PRS honors the Rush guitarist with a slim, nimble, and fast-playing flattop.
In both electric and acoustic incarnations, Paul Reed Smith’s SE guitars have typically been wickedly good combinations of price and performance. The electric SE line is even home to some very nice artist signature instruments. But the A15AL Alex Lifeson Thinline, an SE version of the Rush guitarist’s signature Private Stock Angelus acoustic, is the first signature SE acoustic. It’s pretty, fast playing, and comfortable. And while it’s not as loud or powerful as many flattops its size, it’s responsive and an excellent platform for fast, nimble-fingered fretboard expressions.
A Winning Player
About 10 years ago, Paul Reed Smith had an “a-ha” moment. He had tried a century-old nylon-string made by Antonio de Torres. Floored by the guitar’s volume and bass response, the famously curious and design-minded Smith wondered what nylon-string construction methods he could borrow to make better steel-strings.
Smith combined aspects of the Torres fan bracing array and steel-string X-bracing. The bracing pattern became one of the foundations of PRS’s steel-string flat top design—from the high-end models made in the company’s custom shop in its Maryland factory to the affordable SE line—including the Alex Lifeson model.
The first thing you’ll probably notice about the Lifeson, however, is not the sonic subtleties of hybrid bracing, but how well it plays. The neck has a deep, substantial but comfortable C shape, and a relatively narrow nut, 1 21/32", gives it the streamlined feel of an electric guitar that makes thumb-fretted chord shapes easy. The generous string spacing at the saddle, 2 3/16", offsets the narrow spacing at the nut to some degree and keeps things from feeling too cramped.
The action on our test guitar was just about perfect—low enough to make barre chords feel effortless and facilitate high-velocity soloing and even whole-step bends. Players accustomed to traditional steel-string guitars might even find the Lifeson Thinline a little too easy to play. But as fast and low as the action felt, the guitar never buzzed. This set up was very well done.
The neck’s comfort is echoed in the body’s sleek and slim design. The lower bout is 15 1/2” inches wide, a half inch wider than Martin’s OM, and at its deepest, the body is 3 7/8" thick, compared to 4 1/8" on an OM or 4 7/8" on a Martin dreadnought. It feels great to cradle the guitar, especially in a seated position.
Design and execution are, predictably, excellent. PRS fans will appreciate the signature Bird in Flight fretboard inlays. Other details, like the wooden rosette and tortoise binding, heel cap, and end strip, lend extra elegance. The wood selection—a solid Sitka spruce top, mahogany neck, and laminated dao back and sides, complement each other beautifully.
Fretwork is every bit as clean as what you’d see on a US-made PRS. The slotting on the bone nut and saddle are super precise. The poly finish, while uniformly applied, does feel a little extreme in its glossiness. It’s perhaps the only outward indicator of the Lifeson’s more-affordable origins.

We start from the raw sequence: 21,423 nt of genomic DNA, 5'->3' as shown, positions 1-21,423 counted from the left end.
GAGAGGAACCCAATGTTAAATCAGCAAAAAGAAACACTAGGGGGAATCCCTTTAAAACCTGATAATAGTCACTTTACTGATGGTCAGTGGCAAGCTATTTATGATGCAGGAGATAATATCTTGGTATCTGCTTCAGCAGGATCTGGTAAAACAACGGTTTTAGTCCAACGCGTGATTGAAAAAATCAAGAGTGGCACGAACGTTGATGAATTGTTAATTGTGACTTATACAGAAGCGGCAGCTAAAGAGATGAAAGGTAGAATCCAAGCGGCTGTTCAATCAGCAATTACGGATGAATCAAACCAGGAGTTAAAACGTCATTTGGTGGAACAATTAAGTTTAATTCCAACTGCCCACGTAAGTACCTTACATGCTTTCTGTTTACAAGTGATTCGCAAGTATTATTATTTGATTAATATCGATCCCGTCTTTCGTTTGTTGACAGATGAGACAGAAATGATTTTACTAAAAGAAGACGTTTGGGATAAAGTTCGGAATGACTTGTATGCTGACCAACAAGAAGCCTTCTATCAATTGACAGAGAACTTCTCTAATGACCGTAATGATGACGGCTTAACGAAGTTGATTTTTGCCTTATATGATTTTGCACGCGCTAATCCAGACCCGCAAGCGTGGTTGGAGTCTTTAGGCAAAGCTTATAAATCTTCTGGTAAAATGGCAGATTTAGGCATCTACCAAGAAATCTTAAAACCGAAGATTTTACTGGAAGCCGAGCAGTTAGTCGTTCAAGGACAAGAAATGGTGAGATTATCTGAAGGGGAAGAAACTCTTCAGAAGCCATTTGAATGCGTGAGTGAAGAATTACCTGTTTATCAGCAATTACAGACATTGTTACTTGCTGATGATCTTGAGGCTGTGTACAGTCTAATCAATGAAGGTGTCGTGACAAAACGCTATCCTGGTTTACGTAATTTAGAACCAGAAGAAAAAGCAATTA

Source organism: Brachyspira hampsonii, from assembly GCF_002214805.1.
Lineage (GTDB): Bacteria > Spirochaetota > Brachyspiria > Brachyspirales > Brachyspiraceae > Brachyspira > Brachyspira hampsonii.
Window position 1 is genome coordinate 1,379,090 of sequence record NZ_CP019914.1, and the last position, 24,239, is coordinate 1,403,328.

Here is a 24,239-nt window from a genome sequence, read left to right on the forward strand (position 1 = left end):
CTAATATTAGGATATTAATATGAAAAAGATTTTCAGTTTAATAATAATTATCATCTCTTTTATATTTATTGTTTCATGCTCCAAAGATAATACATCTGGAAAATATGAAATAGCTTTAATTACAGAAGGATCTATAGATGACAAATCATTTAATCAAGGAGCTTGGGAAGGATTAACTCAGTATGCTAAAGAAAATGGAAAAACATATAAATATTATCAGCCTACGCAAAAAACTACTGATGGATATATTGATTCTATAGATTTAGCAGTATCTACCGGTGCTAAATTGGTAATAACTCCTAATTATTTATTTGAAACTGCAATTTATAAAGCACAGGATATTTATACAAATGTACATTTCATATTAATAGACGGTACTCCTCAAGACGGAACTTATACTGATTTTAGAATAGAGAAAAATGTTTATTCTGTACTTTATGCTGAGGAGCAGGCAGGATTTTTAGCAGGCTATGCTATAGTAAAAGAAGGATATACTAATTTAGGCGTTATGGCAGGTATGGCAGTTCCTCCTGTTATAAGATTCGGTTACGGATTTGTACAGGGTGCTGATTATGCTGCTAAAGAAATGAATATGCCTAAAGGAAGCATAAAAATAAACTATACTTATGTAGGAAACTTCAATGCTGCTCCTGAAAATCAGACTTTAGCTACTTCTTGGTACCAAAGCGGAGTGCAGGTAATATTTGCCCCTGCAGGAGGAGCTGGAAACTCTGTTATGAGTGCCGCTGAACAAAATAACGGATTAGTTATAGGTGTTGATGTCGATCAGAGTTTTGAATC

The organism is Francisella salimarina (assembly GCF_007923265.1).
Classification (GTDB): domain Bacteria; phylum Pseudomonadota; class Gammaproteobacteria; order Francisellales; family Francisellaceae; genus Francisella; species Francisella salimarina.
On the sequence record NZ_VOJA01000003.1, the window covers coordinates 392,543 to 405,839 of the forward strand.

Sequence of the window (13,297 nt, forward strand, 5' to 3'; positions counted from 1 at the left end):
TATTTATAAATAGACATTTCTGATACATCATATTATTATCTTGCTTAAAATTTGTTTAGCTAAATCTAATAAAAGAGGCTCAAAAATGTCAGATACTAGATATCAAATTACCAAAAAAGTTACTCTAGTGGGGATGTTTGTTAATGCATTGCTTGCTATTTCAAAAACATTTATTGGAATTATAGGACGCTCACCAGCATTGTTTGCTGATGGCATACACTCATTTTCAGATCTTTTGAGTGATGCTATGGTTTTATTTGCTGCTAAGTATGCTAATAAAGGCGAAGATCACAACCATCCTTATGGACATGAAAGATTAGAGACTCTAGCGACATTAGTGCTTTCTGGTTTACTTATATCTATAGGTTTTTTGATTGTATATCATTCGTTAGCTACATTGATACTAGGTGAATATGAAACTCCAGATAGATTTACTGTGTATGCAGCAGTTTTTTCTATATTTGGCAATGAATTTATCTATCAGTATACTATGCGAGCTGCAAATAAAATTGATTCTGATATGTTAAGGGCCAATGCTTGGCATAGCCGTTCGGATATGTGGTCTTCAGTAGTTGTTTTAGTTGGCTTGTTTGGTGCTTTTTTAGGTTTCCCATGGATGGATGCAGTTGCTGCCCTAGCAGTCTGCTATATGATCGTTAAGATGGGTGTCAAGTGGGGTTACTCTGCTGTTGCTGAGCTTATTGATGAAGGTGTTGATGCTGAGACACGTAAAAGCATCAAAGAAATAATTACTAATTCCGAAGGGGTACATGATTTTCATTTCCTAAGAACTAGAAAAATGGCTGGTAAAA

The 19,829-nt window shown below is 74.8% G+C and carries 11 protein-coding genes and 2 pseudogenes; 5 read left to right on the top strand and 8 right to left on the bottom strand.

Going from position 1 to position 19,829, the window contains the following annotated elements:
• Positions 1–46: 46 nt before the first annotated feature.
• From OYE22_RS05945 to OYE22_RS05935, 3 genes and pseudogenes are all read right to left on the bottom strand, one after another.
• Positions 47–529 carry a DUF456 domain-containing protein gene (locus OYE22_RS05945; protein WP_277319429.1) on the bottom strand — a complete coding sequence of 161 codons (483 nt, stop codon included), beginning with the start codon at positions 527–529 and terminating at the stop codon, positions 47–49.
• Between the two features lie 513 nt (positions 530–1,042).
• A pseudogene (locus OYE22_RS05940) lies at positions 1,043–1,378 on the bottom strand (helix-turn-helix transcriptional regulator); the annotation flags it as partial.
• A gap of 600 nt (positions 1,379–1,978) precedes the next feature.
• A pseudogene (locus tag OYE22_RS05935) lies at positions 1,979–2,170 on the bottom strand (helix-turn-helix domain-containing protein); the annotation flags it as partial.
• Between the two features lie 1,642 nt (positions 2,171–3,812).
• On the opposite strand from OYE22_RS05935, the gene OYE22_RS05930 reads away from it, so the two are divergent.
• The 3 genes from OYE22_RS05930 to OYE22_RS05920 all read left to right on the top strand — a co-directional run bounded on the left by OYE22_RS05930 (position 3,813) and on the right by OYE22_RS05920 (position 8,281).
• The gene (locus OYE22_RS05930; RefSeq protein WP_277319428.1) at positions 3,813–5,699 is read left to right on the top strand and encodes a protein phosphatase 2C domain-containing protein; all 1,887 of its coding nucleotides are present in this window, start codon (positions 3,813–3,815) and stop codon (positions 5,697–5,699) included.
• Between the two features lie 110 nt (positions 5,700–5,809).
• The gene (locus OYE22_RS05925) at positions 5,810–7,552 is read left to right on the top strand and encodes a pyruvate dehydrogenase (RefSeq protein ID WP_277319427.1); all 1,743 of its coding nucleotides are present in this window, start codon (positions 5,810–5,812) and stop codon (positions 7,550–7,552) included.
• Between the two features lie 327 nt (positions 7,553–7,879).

Slimmer Means Thinner
The Lifeson Thinline’s svelte shape does mean a few sacrifices on the sonic side of the equation—at least if you favor burly, bassy dreadnought-style tones. The midrange tones are rich and shimmering, but the bass response could be stronger.
Then again, if you take a stab at the arpeggios that open Rush’s “Closer to the Heart” (originally played on a 12-string), you can hear how the guitar’s tone profile would work for a player with aims akin to Lifeson’s. Clarity and note separation are excellent. I could certainly hear the payoff from PRS’s hybrid bracing while playing the instrumental section that opens “The Trees” (originally played on a nylon-string). The notes cascaded together beautifully and the guitar is very responsive to fret-hand nuance. And while the string spacing at the nut isn’t ideal for complex chord shapes, the wider spacing at the saddle makes fingerpicking easy.
Plugged into a Fender Acoustasonic with the amp’s tone controls set flat, the Lifeson isn’t exactly dazzling. The midrange feels pronounced at the expense of low-end presence and high-end detail. As such, the Lifeson probably isn’t balanced enough across the frequency spectrum for solo performance. On the other hand, it’s easy to imagine this guitar being a perfect fit for a rock band situation—nestling just right between bass and kick drum, and vocals and lead guitar.
PRS’s SE A15AL Alex Lifeson Thinline is a stylish and immaculately executed guitar, boasting top-notch playability. It might not have the most inspiring voice, acoustically or amplified, but it sounds good and feels great in rock and ensemble contexts. And its performance potential in this role is likely very much what the guitar’s namesake had intended and something his acolytes will appreciate.
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